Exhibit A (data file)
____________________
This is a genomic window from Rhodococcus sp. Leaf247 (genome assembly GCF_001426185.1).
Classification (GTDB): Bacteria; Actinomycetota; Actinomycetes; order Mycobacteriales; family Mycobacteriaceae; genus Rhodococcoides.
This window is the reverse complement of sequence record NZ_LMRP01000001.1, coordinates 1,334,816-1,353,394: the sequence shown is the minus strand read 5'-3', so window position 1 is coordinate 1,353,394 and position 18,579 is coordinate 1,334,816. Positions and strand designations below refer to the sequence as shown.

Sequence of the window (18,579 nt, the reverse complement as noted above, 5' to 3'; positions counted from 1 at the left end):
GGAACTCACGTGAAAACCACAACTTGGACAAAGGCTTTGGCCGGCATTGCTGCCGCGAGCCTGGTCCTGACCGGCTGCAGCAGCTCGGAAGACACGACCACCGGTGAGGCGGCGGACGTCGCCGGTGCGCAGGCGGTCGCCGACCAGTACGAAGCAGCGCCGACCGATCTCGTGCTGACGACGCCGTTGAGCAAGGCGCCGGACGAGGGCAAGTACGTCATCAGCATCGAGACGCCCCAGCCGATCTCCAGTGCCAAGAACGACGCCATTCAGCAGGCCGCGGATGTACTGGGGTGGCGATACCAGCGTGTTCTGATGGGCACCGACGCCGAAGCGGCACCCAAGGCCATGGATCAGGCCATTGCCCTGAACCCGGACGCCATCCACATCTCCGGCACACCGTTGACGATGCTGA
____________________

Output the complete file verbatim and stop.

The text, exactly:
This is a genomic window from Rhodococcus sp. Leaf247 (genome assembly GCF_001426185.1).
Classification (GTDB): Bacteria; Actinomycetota; Actinomycetes; order Mycobacteriales; family Mycobacteriaceae; genus Rhodococcoides.
This window is the reverse complement of sequence record NZ_LMRP01000001.1, coordinates 1,334,816-1,353,394: the sequence shown is the minus strand read 5'-3', so window position 1 is coordinate 1,353,394 and position 18,579 is coordinate 1,334,816. Positions and strand designations below refer to the sequence as shown.

Sequence of the window (18,579 nt, the reverse complement as noted above, 5' to 3'; positions counted from 1 at the left end):
GGAACTCACGTGAAAACCACAACTTGGACAAAGGCTTTGGCCGGCATTGCTGCCGCGAGCCTGGTCCTGACCGGCTGCAGCAGCTCGGAAGACACGACCACCGGTGAGGCGGCGGACGTCGCCGGTGCGCAGGCGGTCGCCGACCAGTACGAAGCAGCGCCGACCGATCTCGTGCTGACGACGCCGTTGAGCAAGGCGCCGGACGAGGGCAAGTACGTCATCAGCATCGAGACGCCCCAGCCGATCTCCAGTGCCAAGAACGACGCCATTCAGCAGGCCGCGGATGTACTGGGGTGGCGATACCAGCGTGTTCTGATGGGCACCGACGCCGAAGCGGCACCCAAGGCCATGGATCAGGCCATTGCCCTGAACCCGGACGCCATCCACATCTCCGGCACACCGTTGACGATGCTGA